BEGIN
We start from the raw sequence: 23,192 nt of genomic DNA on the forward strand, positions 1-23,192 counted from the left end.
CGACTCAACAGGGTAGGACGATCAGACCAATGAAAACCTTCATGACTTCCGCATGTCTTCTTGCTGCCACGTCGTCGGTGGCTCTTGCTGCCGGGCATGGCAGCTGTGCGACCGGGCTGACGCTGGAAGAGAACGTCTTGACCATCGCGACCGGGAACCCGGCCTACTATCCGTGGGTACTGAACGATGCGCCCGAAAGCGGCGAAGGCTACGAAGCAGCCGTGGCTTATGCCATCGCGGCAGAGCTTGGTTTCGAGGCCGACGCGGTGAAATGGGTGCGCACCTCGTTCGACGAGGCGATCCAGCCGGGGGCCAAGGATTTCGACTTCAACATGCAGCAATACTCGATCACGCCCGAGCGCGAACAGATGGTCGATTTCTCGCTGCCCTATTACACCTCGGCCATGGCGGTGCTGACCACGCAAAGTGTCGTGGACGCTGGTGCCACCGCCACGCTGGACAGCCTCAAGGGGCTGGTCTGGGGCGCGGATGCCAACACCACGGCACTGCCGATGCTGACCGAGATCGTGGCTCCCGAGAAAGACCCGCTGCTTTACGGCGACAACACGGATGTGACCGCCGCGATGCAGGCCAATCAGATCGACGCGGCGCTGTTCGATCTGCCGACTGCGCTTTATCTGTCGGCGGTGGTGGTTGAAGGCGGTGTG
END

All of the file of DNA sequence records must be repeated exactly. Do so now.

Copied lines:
We start from the raw sequence: 23,192 nt of genomic DNA on the forward strand, positions 1-23,192 counted from the left end.
CGACTCAACAGGGTAGGACGATCAGACCAATGAAAACCTTCATGACTTCCGCATGTCTTCTTGCTGCCACGTCGTCGGTGGCTCTTGCTGCCGGGCATGGCAGCTGTGCGACCGGGCTGACGCTGGAAGAGAACGTCTTGACCATCGCGACCGGGAACCCGGCCTACTATCCGTGGGTACTGAACGATGCGCCCGAAAGCGGCGAAGGCTACGAAGCAGCCGTGGCTTATGCCATCGCGGCAGAGCTTGGTTTCGAGGCCGACGCGGTGAAATGGGTGCGCACCTCGTTCGACGAGGCGATCCAGCCGGGGGCCAAGGATTTCGACTTCAACATGCAGCAATACTCGATCACGCCCGAGCGCGAACAGATGGTCGATTTCTCGCTGCCCTATTACACCTCGGCCATGGCGGTGCTGACCACGCAAAGTGTCGTGGACGCTGGTGCCACCGCCACGCTGGACAGCCTCAAGGGGCTGGTCTGGGGCGCGGATGCCAACACCACGGCACTGCCGATGCTGACCGAGATCGTGGCTCCCGAGAAAGACCCGCTGCTTTACGGCGACAACACGGATGTGACCGCCGCGATGCAGGCCAATCAGATCGACGCGGCGCTGTTCGATCTGCCGACTGCGCTTTATCTGTCGGCGGTGGTGGTTGAAGGCGGTGTG